They wanted the illegal flow of migration to stop; Americans generally wanted to secure the border to slow the spread of illicit narcotics and firearms, as well as to stop criminals (and possibly terrorists) from entering the country undetected by authorities.
The wall was a symbol of Trump’s commitment. Most people didn’t care how Trump got it done. They just wanted it done. Like repealing Obamacare, had Trump visibly managed to achieve this herculean task, he’d have been unstoppable politically.
Nothing breeds success in politics like achieving one’s fundamental policies while in office. If you want to lose in politics, make a big show of what you plan to accomplish and then fail to accomplish those policies.
Sure, Trump got a little bit of the wall built. But let’s get real. He failed to build the wall. Everyone fundamentally knew it. This weakened him and negated any claims he made about being the great negotiator president.
What was needed was for Trump to sit down with the opposing Democrats and work out a deal that would have allowed for the wall to be built without enraging the Democrats in Washington.
Trump also needed to sit down and deal with Mexico, to devise a way to make them pay for the wall. This is what he ultimately did with the successful United States-Mexico-Canada-Agreement on Trade (USMCA).
Trump’s failures on immigration stunted his presidency immeasurably.
He looked weak and incompetent. That he ran around lying about how successful he was in building the wall only weakened his image further among the American people, because everyone could see that the wall was not built.
To be fair, though, Trump did preside over other successful border security programs. But, the powerful image Trump’s wall standing defiantly along the border, channeling the unwanted flows of illegal immigrants into the waiting arms of the Customs and Border Patrol (CBP) never came to fruition. It was highly damaging to Trump (and to America).
#3 – Refusal to Fully Implement Protectionism
Trump’s biggest break from Republican Party orthodoxy was avowed opposition to free trade. The belief that if goods and services flowed across borders freely armies would not was a key tenet of the GOP in the modern era. Trump threw that playbook out immediately.
In Trump’s view, the GOP’s obsession with free trade had gotten the United States into many bad deals that had seriously damaging, long-term impacts on the United States.
As Trump saw it, the free trade mania of the mid-twentieth century is what gutted America’s once vibrant manufacturing sector, created a nation of dependents and drug addicts, and helped incubate the threat China poses us today.
After all, it was the decision by Wall Street fat cats to send good, working-and-middle-class manufacturing jobs from the American Midwest to China that inevitably created China’s massive economy and their war machine that now threatens America’s world dominance today.
The world was taking advantage of America. It was time that the United States had a leader who’d end the carnage that free trade had created for all but the most well-connected business and political leaders in the United States. In so doing, Trump hoped to create a renaissance in job creation for the ailing American middle-and-working-class.
Naturally, the Washington elite fought Trump at every turn. Both they and their corporate backers were threatened by this. Who wants to pay decent, livable wages to American workers when they can pay slave wages to workers in the Developing World?
But free trade was sapping America’s vitality.
Should a major war erupt, the United States would lack the kind of latent industrial capacity it enjoyed in the Second World War (that helped it win that conflict), meaning that America might lose to a more industrial nation, such as China.
The biggest impetus, however, was the COVID-19 pandemic. Global supply chains were already brittle and overextended when COVID-19 erupted from Wuhan, China.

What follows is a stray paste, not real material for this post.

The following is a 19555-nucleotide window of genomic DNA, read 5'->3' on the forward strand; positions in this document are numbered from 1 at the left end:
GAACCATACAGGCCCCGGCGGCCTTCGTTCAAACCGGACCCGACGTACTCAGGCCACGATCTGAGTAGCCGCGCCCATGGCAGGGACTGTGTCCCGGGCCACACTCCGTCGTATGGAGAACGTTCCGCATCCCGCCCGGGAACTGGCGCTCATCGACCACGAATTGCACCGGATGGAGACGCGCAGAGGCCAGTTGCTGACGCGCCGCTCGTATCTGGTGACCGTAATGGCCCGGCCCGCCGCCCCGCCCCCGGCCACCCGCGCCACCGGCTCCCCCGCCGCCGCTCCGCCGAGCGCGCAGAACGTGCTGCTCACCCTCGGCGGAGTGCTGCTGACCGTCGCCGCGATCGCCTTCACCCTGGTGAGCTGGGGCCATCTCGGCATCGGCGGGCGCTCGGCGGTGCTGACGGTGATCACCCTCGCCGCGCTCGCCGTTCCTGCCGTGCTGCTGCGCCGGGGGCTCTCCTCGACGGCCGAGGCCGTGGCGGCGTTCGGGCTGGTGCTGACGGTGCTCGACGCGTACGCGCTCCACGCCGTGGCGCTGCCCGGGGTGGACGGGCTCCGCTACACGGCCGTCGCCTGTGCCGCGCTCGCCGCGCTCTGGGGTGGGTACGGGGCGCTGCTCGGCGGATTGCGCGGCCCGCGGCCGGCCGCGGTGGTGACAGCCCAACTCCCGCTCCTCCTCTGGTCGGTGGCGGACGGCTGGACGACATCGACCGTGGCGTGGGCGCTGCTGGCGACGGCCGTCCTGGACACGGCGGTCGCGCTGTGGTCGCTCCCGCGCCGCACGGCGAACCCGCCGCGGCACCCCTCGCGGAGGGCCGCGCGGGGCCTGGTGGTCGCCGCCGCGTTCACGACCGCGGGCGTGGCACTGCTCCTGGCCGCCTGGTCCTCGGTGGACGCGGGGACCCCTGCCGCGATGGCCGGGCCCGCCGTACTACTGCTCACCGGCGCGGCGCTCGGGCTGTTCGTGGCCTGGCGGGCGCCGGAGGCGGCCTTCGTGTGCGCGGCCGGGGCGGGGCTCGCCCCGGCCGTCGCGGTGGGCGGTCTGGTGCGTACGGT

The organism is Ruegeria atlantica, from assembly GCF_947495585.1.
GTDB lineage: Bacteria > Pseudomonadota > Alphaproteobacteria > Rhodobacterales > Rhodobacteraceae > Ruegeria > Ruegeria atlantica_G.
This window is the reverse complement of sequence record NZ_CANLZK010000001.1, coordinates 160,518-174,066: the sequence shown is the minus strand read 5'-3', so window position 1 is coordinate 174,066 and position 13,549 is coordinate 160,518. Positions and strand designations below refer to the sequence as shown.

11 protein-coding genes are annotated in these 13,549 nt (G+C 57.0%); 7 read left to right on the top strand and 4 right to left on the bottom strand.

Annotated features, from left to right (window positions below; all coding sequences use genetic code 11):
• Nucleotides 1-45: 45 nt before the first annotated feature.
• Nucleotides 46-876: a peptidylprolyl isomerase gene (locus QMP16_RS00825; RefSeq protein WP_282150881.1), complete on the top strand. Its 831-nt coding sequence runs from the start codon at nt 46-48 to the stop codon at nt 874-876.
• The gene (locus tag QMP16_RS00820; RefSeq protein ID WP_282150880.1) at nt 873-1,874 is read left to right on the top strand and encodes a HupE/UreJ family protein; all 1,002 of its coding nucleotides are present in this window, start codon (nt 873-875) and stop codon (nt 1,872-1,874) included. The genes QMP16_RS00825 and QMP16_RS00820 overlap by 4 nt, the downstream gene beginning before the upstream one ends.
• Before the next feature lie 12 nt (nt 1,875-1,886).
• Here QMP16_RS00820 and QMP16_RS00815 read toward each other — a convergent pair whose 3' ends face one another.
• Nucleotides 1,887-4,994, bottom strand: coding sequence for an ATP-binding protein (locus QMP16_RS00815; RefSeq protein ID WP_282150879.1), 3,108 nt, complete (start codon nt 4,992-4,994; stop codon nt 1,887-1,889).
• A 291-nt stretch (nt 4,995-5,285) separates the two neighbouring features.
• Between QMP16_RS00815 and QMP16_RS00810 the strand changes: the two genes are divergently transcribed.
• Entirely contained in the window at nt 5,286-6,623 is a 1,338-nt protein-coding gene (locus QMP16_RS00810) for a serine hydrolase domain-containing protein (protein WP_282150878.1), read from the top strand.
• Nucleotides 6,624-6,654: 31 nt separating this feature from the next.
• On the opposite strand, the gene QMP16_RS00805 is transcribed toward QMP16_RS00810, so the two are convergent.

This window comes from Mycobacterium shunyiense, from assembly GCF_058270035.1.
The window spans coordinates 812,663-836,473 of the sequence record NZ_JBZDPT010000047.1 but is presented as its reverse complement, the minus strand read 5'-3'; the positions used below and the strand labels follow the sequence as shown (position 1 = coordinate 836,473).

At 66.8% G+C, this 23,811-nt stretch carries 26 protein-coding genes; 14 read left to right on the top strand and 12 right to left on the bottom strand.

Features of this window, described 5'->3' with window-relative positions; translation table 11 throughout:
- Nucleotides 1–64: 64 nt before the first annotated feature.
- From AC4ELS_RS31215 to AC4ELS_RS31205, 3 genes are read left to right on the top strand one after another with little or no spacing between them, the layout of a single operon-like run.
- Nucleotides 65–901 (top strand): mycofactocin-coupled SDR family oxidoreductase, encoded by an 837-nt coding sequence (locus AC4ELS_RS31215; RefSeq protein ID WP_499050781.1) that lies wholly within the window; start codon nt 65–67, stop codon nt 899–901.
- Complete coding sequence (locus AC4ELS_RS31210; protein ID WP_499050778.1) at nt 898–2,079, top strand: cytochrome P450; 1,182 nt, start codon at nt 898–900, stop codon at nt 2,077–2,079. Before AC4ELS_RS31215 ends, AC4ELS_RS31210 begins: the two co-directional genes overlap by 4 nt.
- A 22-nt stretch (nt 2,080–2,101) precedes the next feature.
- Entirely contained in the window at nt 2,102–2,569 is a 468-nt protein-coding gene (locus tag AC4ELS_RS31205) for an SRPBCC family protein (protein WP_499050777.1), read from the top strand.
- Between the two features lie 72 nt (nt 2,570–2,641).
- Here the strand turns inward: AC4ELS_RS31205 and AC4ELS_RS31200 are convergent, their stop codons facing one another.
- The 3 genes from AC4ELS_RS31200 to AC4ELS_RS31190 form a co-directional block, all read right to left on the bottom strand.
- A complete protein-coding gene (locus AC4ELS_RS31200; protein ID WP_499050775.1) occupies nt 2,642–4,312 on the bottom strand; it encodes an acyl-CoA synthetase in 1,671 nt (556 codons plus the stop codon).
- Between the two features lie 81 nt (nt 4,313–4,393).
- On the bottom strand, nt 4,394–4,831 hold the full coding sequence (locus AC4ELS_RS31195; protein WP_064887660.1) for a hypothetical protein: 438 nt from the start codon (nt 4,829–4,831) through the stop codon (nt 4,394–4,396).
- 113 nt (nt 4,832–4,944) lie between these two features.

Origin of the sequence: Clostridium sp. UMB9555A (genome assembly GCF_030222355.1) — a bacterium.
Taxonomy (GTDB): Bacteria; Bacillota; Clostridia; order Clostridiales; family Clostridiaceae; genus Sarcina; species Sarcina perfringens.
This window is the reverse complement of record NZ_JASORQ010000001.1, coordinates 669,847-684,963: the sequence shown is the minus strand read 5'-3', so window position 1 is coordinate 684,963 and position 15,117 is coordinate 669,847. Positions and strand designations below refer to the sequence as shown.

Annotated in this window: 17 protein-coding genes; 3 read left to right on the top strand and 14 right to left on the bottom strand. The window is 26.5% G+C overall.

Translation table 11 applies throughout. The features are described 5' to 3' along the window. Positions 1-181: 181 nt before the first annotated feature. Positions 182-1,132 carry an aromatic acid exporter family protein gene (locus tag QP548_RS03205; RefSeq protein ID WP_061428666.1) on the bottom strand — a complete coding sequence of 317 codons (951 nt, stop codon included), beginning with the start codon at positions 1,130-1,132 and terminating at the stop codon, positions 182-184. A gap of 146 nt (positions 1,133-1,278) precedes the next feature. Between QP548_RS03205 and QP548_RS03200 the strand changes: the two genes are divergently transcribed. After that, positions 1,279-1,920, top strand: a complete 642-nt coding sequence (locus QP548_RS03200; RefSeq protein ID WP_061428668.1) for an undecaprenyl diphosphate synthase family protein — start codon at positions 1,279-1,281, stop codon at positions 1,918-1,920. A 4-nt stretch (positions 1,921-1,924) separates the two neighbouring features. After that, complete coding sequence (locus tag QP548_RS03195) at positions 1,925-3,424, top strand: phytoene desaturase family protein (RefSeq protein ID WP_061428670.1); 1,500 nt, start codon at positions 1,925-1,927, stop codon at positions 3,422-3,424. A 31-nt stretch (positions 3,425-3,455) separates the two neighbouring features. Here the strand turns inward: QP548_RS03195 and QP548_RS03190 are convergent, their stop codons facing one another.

Once the world began national lockdowns, the fundamental weaknesses of the globalized economy became apparent. No one could get the things they needed to survive in the pandemic. Prices soared. Resources were constrained. Economies of scale contracted.
COVID-19 was an opportunity for Trump to have forced on-shoring of American companies and to keep them locked up in the United States. Yet, Trump refused to even call for this. Democrats love to tell their people to “never let a crisis go to waste.”
Trump should have been wily enough to do the same. Only unlike the Democrats, had Trump adequately exploited the pandemic to achieve his most controversial MAGA policies—ending free trade—he’d have not only made America better but he’d also have set the United States on a firmer footing for long-term economic revitalization.
It’s no surprise that income inequality and stagnant GDP growth coincided with the loss of manufacturing jobs that provided so many Americans a reliable shot out of poverty.
These jobs were the basis of America’s postwar economic miracle. Washington needlessly murdered the miracle and made Americans more dependent on foreign sources of goods and labor.
Trump’s inability to bring an on-shoring revolution that ultimately killed globalization at least in critical industries in the United States was a supreme failure.
#2 – His COVID-19 Policies
Speaking of COVID-19, President Trump completely dropped the policy ball when it came to the pandemic itself.
He initially praised China’s President Xi Jinping’s handling of the outbreak of the disease—even though he knew fully that the Chinese had fumbled the containment of the disease.
In fact, there was ample enough evidence suggesting that the disease was the creation of a Chinese biosafety level four lab in Wuhan, China, as I exclusively reported during the pandemic.
Sure, Trump joked in public about the “WuFlu” or the “Chinese Virus,” but that was hardly sufficient for the kind of chaos that was being visited upon the American people and economy, thanks to China.
Plus, Americans had a right to definitively know whether the novel coronavirus was a naturally forming illness (unlikely) or if it was leaked—either accidentally or purposely—from a lab in China. Even so, Trump was never really willing to fully press China publicly.
Because Trump never properly identified China as the official culprit behind the disease, the ire of the American people became fixated on the next, most obvious target: Donald Trump.
The forty-fifth president did not win the popular vote in 2016. And by the time COVID had hit American shores, he had already lost the 2018 Midterms. There was a significant reaction against his presidency. The only thing that Trump had going for himself was the fact the economy was going gangbusters during his presidency.